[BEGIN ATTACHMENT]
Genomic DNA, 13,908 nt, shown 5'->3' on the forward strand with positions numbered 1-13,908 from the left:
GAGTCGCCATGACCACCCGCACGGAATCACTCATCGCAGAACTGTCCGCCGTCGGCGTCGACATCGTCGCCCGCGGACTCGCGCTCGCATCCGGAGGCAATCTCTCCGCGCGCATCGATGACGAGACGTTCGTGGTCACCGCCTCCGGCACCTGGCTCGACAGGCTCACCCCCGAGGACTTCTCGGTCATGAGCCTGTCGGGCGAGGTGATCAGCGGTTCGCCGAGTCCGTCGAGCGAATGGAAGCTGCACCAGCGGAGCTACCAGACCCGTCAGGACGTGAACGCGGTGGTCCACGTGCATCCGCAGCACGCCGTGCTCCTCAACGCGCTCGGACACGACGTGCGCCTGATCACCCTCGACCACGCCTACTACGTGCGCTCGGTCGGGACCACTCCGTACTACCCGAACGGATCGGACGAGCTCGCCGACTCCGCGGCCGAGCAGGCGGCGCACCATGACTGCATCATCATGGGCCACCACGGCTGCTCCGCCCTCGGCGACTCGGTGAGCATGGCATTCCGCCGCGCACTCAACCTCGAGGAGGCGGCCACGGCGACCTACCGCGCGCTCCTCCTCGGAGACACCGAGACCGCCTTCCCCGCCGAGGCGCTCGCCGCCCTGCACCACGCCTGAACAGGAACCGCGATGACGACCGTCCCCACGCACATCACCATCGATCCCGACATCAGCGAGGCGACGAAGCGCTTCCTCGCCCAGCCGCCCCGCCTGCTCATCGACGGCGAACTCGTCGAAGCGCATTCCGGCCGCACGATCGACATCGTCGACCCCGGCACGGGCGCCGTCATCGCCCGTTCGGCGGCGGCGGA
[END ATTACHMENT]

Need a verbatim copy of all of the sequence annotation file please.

Genomic DNA, 13,908 nt, shown 5'->3' on the forward strand with positions numbered 1-13,908 from the left:
GAGTCGCCATGACCACCCGCACGGAATCACTCATCGCAGAACTGTCCGCCGTCGGCGTCGACATCGTCGCCCGCGGACTCGCGCTCGCATCCGGAGGCAATCTCTCCGCGCGCATCGATGACGAGACGTTCGTGGTCACCGCCTCCGGCACCTGGCTCGACAGGCTCACCCCCGAGGACTTCTCGGTCATGAGCCTGTCGGGCGAGGTGATCAGCGGTTCGCCGAGTCCGTCGAGCGAATGGAAGCTGCACCAGCGGAGCTACCAGACCCGTCAGGACGTGAACGCGGTGGTCCACGTGCATCCGCAGCACGCCGTGCTCCTCAACGCGCTCGGACACGACGTGCGCCTGATCACCCTCGACCACGCCTACTACGTGCGCTCGGTCGGGACCACTCCGTACTACCCGAACGGATCGGACGAGCTCGCCGACTCCGCGGCCGAGCAGGCGGCGCACCATGACTGCATCATCATGGGCCACCACGGCTGCTCCGCCCTCGGCGACTCGGTGAGCATGGCATTCCGCCGCGCACTCAACCTCGAGGAGGCGGCCACGGCGACCTACCGCGCGCTCCTCCTCGGAGACACCGAGACCGCCTTCCCCGCCGAGGCGCTCGCCGCCCTGCACCACGCCTGAACAGGAACCGCGATGACGACCGTCCCCACGCACATCACCATCGATCCCGACATCAGCGAGGCGACGAAGCGCTTCCTCGCCCAGCCGCCCCGCCTGCTCATCGACGGCGAACTCGTCGAAGCGCATTCCGGCCGCACGATCGACATCGTCGACCCCGGCACGGGCGCCGTCATCGCCCGTTCGGCGGCGGCGGA